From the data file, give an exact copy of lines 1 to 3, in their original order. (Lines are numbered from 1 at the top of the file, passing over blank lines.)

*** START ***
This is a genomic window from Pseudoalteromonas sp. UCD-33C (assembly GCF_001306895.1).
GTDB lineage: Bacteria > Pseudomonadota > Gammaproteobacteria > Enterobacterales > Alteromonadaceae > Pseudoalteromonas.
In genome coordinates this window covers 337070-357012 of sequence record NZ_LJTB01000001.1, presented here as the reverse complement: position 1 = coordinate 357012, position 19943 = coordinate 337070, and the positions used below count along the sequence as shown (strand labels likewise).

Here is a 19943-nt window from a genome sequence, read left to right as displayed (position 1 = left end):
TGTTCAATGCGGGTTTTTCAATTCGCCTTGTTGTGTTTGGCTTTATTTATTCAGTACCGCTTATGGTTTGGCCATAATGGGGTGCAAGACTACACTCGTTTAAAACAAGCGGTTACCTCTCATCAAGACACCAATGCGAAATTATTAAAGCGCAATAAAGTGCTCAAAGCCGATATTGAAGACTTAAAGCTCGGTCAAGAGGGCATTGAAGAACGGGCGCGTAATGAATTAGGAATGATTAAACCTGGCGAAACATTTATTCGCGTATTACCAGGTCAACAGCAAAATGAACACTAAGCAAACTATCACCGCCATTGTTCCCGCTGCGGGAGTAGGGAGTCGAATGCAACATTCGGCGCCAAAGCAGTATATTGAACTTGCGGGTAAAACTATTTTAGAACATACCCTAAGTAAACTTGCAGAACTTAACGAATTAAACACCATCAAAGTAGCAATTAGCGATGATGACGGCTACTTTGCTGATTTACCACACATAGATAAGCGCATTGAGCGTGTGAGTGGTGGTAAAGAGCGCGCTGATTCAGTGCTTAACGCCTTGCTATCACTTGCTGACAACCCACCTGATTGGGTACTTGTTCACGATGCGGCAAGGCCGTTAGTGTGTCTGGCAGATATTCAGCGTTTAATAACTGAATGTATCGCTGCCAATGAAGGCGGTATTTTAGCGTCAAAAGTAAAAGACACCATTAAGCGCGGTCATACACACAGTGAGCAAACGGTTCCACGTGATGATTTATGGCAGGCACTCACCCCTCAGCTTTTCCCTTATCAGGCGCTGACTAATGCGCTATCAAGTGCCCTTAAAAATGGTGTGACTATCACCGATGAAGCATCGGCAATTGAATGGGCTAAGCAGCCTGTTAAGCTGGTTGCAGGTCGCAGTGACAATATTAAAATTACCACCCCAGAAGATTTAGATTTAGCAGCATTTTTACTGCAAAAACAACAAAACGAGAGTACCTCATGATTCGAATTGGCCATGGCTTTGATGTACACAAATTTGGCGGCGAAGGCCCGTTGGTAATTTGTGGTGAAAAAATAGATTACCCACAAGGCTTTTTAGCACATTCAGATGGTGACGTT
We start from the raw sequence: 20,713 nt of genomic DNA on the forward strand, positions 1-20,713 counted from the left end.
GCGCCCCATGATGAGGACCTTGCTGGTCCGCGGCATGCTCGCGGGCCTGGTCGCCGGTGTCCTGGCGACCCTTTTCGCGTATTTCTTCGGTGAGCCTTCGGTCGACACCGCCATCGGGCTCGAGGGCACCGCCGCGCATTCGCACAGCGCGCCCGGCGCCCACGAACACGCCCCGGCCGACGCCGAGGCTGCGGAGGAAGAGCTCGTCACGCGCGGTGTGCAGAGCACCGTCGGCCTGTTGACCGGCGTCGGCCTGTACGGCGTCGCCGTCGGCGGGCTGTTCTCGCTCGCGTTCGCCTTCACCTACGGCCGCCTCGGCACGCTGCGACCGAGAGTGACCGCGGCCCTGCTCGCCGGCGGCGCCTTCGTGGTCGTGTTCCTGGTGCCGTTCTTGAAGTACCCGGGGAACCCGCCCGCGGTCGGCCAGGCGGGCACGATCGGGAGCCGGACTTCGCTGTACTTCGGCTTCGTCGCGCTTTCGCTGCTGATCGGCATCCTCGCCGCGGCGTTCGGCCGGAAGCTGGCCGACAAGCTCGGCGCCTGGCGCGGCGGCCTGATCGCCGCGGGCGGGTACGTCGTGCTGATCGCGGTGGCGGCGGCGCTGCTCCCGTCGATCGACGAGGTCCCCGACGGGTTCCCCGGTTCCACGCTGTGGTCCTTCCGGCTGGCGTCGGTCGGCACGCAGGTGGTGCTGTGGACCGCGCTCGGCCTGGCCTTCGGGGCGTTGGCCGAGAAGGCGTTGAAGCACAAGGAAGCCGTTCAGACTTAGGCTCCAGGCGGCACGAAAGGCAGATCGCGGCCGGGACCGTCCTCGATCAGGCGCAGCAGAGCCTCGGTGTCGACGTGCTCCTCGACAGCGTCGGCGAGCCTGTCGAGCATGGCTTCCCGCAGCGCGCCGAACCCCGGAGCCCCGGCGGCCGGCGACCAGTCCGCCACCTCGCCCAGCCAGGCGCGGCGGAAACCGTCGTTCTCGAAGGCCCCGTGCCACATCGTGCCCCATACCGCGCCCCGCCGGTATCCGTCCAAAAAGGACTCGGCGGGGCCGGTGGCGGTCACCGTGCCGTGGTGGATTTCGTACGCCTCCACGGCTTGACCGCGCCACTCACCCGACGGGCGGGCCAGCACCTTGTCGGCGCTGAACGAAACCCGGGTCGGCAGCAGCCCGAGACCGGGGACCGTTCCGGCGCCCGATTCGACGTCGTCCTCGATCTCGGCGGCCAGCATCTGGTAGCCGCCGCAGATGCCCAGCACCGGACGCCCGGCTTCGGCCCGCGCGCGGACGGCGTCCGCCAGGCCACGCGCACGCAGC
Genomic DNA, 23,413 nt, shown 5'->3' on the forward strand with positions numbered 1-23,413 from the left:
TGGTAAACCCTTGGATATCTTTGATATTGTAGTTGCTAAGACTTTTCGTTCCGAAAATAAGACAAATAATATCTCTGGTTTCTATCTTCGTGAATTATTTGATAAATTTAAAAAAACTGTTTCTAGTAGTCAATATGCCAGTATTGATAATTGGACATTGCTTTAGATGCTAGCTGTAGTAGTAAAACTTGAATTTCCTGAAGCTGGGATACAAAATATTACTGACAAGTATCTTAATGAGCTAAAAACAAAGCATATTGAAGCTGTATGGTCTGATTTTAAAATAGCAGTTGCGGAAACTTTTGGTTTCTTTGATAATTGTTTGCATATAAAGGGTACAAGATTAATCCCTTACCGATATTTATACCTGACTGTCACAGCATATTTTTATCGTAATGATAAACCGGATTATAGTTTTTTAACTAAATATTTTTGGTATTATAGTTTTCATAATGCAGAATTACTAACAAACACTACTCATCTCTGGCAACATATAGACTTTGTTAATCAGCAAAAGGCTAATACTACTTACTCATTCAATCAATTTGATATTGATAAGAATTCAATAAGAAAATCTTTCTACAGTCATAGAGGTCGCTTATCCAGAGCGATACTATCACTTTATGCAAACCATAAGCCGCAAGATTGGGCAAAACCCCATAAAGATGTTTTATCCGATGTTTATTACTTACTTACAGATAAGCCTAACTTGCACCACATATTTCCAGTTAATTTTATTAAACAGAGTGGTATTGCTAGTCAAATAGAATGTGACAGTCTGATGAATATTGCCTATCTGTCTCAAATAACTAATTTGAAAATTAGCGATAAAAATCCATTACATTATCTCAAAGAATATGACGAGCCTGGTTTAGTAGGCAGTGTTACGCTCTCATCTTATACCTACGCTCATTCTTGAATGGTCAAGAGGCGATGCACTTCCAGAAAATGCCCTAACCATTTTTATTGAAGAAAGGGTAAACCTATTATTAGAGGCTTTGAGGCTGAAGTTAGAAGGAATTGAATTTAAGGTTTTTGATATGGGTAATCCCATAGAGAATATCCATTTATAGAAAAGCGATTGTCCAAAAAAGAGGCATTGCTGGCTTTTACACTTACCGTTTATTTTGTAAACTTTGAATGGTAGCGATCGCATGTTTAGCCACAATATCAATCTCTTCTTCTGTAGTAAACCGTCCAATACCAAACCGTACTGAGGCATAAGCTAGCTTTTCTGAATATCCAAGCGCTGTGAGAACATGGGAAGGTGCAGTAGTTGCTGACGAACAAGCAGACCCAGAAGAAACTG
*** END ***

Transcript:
This is a genomic window from Pseudoalteromonas sp. UCD-33C (assembly GCF_001306895.1).
GTDB lineage: Bacteria > Pseudomonadota > Gammaproteobacteria > Enterobacterales > Alteromonadaceae > Pseudoalteromonas.
In genome coordinates this window covers 337070-357012 of sequence record NZ_LJTB01000001.1, presented here as the reverse complement: position 1 = coordinate 357012, position 19943 = coordinate 337070, and the positions used below count along the sequence as shown (strand labels likewise).